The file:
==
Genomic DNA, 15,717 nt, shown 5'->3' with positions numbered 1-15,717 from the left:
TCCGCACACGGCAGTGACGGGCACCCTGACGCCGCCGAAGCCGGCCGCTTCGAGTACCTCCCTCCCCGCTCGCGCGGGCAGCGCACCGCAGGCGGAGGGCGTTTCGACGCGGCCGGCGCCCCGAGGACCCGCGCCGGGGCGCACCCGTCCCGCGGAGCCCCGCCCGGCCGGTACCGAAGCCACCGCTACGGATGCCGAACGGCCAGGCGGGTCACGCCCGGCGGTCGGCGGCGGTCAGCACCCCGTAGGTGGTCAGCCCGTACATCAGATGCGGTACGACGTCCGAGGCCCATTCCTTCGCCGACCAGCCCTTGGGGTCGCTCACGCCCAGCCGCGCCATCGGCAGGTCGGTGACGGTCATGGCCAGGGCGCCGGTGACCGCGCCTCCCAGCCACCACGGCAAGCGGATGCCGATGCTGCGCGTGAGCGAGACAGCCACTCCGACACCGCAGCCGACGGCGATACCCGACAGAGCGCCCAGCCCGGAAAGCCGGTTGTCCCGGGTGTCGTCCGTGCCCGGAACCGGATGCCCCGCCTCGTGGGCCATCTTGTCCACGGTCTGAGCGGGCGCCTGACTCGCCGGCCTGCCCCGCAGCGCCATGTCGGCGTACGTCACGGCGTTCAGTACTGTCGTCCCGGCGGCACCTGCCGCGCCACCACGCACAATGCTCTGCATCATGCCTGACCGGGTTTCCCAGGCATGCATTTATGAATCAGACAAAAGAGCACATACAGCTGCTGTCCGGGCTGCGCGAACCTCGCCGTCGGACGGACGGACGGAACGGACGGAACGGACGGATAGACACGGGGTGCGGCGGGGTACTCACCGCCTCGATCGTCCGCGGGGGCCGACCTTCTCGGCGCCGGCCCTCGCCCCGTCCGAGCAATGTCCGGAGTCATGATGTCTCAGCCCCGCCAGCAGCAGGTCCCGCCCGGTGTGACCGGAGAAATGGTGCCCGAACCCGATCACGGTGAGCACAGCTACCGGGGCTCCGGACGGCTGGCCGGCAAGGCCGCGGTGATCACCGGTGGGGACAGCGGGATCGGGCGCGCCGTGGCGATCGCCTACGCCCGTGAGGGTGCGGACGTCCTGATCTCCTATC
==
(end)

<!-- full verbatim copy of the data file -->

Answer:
Genomic DNA, 15,717 nt, shown 5'->3' with positions numbered 1-15,717 from the left:
TCCGCACACGGCAGTGACGGGCACCCTGACGCCGCCGAAGCCGGCCGCTTCGAGTACCTCCCTCCCCGCTCGCGCGGGCAGCGCACCGCAGGCGGAGGGCGTTTCGACGCGGCCGGCGCCCCGAGGACCCGCGCCGGGGCGCACCCGTCCCGCGGAGCCCCGCCCGGCCGGTACCGAAGCCACCGCTACGGATGCCGAACGGCCAGGCGGGTCACGCCCGGCGGTCGGCGGCGGTCAGCACCCCGTAGGTGGTCAGCCCGTACATCAGATGCGGTACGACGTCCGAGGCCCATTCCTTCGCCGACCAGCCCTTGGGGTCGCTCACGCCCAGCCGCGCCATCGGCAGGTCGGTGACGGTCATGGCCAGGGCGCCGGTGACCGCGCCTCCCAGCCACCACGGCAAGCGGATGCCGATGCTGCGCGTGAGCGAGACAGCCACTCCGACACCGCAGCCGACGGCGATACCCGACAGAGCGCCCAGCCCGGAAAGCCGGTTGTCCCGGGTGTCGTCCGTGCCCGGAACCGGATGCCCCGCCTCGTGGGCCATCTTGTCCACGGTCTGAGCGGGCGCCTGACTCGCCGGCCTGCCCCGCAGCGCCATGTCGGCGTACGTCACGGCGTTCAGTACTGTCGTCCCGGCGGCACCTGCCGCGCCACCACGCACAATGCTCTGCATCATGCCTGACCGGGTTTCCCAGGCATGCATTTATGAATCAGACAAAAGAGCACATACAGCTGCTGTCCGGGCTGCGCGAACCTCGCCGTCGGACGGACGGACGGAACGGACGGAACGGACGGATAGACACGGGGTGCGGCGGGGTACTCACCGCCTCGATCGTCCGCGGGGGCCGACCTTCTCGGCGCCGGCCCTCGCCCCGTCCGAGCAATGTCCGGAGTCATGATGTCTCAGCCCCGCCAGCAGCAGGTCCCGCCCGGTGTGACCGGAGAAATGGTGCCCGAACCCGATCACGGTGAGCACAGCTACCGGGGCTCCGGACGGCTGGCCGGCAAGGCCGCGGTGATCACCGGTGGGGACAGCGGGATCGGGCGCGCCGTGGCGATCGCCTACGCCCGTGAGGGTGCGGACGTCCTGATCTCCTATC